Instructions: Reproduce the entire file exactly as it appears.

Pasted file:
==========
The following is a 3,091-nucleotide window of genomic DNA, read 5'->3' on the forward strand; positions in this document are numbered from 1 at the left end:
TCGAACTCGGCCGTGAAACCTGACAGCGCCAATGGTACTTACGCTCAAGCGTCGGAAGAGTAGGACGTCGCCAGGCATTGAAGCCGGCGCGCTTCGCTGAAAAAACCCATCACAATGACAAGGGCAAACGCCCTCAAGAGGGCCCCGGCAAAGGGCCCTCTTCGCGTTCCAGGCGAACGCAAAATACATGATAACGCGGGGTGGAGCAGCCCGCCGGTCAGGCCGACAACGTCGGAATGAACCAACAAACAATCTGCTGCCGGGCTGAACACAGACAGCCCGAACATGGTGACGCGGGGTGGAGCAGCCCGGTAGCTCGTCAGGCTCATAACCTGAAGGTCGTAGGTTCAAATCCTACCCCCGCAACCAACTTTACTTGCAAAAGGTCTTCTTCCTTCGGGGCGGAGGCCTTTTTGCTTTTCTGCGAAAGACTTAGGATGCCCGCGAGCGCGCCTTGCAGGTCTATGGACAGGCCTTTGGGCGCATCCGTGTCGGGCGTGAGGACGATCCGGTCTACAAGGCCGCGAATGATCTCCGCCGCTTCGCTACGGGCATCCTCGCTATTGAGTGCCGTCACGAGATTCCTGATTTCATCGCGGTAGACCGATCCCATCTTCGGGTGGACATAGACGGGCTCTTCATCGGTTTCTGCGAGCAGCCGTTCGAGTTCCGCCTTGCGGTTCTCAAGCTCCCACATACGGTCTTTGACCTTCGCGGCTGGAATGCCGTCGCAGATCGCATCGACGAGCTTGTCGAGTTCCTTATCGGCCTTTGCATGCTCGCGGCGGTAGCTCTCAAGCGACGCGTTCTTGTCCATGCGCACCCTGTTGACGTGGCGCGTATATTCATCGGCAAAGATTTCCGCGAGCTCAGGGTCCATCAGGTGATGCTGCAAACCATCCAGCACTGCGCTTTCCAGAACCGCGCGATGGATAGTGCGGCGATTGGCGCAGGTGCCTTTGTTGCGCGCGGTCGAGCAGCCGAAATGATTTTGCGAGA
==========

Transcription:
The following is a 3,091-nucleotide window of genomic DNA, read 5'->3' on the forward strand; positions in this document are numbered from 1 at the left end:
TCGAACTCGGCCGTGAAACCTGACAGCGCCAATGGTACTTACGCTCAAGCGTCGGAAGAGTAGGACGTCGCCAGGCATTGAAGCCGGCGCGCTTCGCTGAAAAAACCCATCACAATGACAAGGGCAAACGCCCTCAAGAGGGCCCCGGCAAAGGGCCCTCTTCGCGTTCCAGGCGAACGCAAAATACATGATAACGCGGGGTGGAGCAGCCCGCCGGTCAGGCCGACAACGTCGGAATGAACCAACAAACAATCTGCTGCCGGGCTGAACACAGACAGCCCGAACATGGTGACGCGGGGTGGAGCAGCCCGGTAGCTCGTCAGGCTCATAACCTGAAGGTCGTAGGTTCAAATCCTACCCCCGCAACCAACTTTACTTGCAAAAGGTCTTCTTCCTTCGGGGCGGAGGCCTTTTTGCTTTTCTGCGAAAGACTTAGGATGCCCGCGAGCGCGCCTTGCAGGTCTATGGACAGGCCTTTGGGCGCATCCGTGTCGGGCGTGAGGACGATCCGGTCTACAAGGCCGCGAATGATCTCCGCCGCTTCGCTACGGGCATCCTCGCTATTGAGTGCCGTCACGAGATTCCTGATTTCATCGCGGTAGACCGATCCCATCTTCGGGTGGACATAGACGGGCTCTTCATCGGTTTCTGCGAGCAGCCGTTCGAGTTCCGCCTTGCGGTTCTCAAGCTCCCACATACGGTCTTTGACCTTCGCGGCTGGAATGCCGTCGCAGATCGCATCGACGAGCTTGTCGAGTTCCTTATCGGCCTTTGCATGCTCGCGGCGGTAGCTCTCAAGCGACGCGTTCTTGTCCATGCGCACCCTGTTGACGTGGCGCGTATATTCATCGGCAAAGATTTCCGCGAGCTCAGGGTCCATCAGGTGATGCTGCAAACCATCCAGCACTGCGCTTTCCAGAACCGCGCGATGGATAGTGCGGCGATTGGCGCAGGTGCCTTTGTTGCGCGCGGTCGAGCAGCCGAAATGATTTTGCGAGA